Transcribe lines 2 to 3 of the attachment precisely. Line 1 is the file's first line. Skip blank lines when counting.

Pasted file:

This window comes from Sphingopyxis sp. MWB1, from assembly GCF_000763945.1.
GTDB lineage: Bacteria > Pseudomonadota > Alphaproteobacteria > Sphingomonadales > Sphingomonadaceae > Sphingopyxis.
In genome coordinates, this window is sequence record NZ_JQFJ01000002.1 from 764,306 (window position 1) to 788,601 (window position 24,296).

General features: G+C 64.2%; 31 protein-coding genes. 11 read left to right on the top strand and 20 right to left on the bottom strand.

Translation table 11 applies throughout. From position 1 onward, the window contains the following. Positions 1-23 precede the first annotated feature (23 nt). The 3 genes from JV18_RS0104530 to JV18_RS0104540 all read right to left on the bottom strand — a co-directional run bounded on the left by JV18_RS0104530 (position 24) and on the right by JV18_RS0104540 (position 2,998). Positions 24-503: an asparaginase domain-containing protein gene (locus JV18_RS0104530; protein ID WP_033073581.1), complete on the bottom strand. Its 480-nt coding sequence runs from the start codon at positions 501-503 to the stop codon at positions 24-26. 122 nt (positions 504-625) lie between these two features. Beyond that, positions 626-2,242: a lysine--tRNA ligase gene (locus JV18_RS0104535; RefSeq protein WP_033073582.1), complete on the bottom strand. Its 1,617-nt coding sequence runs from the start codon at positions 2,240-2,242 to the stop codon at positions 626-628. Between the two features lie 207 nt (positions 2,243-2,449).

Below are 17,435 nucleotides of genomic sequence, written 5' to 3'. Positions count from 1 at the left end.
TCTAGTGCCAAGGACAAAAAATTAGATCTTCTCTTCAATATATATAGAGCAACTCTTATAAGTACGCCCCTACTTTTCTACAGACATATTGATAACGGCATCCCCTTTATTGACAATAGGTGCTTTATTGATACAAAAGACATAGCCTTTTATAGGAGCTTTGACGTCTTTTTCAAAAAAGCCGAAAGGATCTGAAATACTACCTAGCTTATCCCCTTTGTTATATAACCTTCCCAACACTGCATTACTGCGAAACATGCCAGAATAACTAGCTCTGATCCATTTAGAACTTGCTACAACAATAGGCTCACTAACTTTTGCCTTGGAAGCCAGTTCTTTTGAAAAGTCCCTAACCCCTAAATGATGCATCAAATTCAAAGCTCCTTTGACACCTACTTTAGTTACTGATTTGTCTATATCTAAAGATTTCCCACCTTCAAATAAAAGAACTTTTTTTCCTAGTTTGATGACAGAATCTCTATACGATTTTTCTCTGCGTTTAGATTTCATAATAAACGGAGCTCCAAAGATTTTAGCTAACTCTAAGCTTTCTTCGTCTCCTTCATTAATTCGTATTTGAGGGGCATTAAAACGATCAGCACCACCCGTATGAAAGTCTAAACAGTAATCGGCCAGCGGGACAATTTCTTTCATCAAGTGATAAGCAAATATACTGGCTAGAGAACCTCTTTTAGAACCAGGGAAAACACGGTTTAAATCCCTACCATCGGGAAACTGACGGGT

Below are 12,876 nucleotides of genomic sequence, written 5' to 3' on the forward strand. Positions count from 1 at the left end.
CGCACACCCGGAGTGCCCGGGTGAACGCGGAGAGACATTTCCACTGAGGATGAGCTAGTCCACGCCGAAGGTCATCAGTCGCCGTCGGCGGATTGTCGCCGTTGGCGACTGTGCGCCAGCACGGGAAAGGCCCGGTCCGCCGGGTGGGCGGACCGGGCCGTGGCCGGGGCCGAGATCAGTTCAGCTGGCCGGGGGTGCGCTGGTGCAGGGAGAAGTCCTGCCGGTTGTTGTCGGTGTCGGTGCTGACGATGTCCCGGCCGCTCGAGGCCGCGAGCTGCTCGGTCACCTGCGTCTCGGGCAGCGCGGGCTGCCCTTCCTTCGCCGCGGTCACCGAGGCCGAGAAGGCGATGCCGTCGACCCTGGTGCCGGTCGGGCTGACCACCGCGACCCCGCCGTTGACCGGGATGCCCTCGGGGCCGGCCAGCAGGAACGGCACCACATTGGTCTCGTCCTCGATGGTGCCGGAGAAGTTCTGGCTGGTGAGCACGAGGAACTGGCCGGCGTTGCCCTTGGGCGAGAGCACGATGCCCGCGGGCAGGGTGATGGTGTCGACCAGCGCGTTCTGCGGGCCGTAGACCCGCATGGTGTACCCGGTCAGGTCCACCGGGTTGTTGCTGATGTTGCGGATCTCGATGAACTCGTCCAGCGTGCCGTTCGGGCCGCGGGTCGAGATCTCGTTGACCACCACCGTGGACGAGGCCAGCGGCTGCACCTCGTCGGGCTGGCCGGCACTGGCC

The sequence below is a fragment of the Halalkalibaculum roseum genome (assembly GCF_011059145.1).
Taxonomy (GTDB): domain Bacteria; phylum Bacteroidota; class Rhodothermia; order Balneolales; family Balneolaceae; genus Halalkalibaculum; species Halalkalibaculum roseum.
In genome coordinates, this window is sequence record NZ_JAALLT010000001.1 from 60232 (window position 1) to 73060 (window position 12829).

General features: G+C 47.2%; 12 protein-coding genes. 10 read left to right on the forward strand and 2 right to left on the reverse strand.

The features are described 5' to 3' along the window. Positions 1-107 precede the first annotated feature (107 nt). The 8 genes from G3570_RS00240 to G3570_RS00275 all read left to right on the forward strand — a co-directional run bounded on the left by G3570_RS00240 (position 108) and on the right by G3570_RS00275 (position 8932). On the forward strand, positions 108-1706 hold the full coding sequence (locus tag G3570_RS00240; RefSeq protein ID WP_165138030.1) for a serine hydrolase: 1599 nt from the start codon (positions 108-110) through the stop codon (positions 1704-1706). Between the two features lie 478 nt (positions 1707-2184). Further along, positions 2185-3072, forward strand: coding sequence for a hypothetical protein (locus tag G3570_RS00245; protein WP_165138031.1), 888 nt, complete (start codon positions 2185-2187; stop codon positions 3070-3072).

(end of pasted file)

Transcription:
GTDB lineage: Bacteria > Pseudomonadota > Alphaproteobacteria > Sphingomonadales > Sphingomonadaceae > Sphingopyxis.
In genome coordinates, this window is sequence record NZ_JQFJ01000002.1 from 764,306 (window position 1) to 788,601 (window position 24,296).